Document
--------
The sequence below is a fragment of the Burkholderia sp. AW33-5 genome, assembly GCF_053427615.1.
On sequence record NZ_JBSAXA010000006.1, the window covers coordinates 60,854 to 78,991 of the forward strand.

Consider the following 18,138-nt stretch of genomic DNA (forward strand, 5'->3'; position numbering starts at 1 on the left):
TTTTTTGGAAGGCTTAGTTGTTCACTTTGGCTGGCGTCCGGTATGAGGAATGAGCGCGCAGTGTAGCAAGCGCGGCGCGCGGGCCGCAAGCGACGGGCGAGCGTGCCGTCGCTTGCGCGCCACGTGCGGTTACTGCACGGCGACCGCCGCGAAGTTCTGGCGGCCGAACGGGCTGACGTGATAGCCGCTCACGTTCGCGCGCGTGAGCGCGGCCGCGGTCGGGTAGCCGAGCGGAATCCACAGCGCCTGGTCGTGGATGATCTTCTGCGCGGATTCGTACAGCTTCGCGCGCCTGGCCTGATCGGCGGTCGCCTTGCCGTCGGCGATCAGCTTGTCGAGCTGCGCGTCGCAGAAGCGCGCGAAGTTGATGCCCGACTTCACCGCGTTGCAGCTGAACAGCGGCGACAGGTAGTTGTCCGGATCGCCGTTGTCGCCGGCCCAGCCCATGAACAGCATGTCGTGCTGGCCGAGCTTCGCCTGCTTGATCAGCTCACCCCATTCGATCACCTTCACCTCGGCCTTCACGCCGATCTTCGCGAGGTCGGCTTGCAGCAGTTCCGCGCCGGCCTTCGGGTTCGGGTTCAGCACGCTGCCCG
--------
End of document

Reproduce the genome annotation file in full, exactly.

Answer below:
The sequence below is a fragment of the Burkholderia sp. AW33-5 genome, assembly GCF_053427615.1.
On sequence record NZ_JBSAXA010000006.1, the window covers coordinates 60,854 to 78,991 of the forward strand.

Consider the following 18,138-nt stretch of genomic DNA (forward strand, 5'->3'; position numbering starts at 1 on the left):
TTTTTTGGAAGGCTTAGTTGTTCACTTTGGCTGGCGTCCGGTATGAGGAATGAGCGCGCAGTGTAGCAAGCGCGGCGCGCGGGCCGCAAGCGACGGGCGAGCGTGCCGTCGCTTGCGCGCCACGTGCGGTTACTGCACGGCGACCGCCGCGAAGTTCTGGCGGCCGAACGGGCTGACGTGATAGCCGCTCACGTTCGCGCGCGTGAGCGCGGCCGCGGTCGGGTAGCCGAGCGGAATCCACAGCGCCTGGTCGTGGATGATCTTCTGCGCGGATTCGTACAGCTTCGCGCGCCTGGCCTGATCGGCGGTCGCCTTGCCGTCGGCGATCAGCTTGTCGAGCTGCGCGTCGCAGAAGCGCGCGAAGTTGATGCCCGACTTCACCGCGTTGCAGCTGAACAGCGGCGACAGGTAGTTGTCCGGATCGCCGTTGTCGCCGGCCCAGCCCATGAACAGCATGTCGTGCTGGCCGAGCTTCGCCTGCTTGATCAGCTCACCCCATTCGATCACCTTCACCTCGGCCTTCACGCCGATCTTCGCGAGGTCGGCTTGCAGCAGTTCCGCGCCGGCCTTCGGGTTCGGGTTCAGCACGCTGCCCG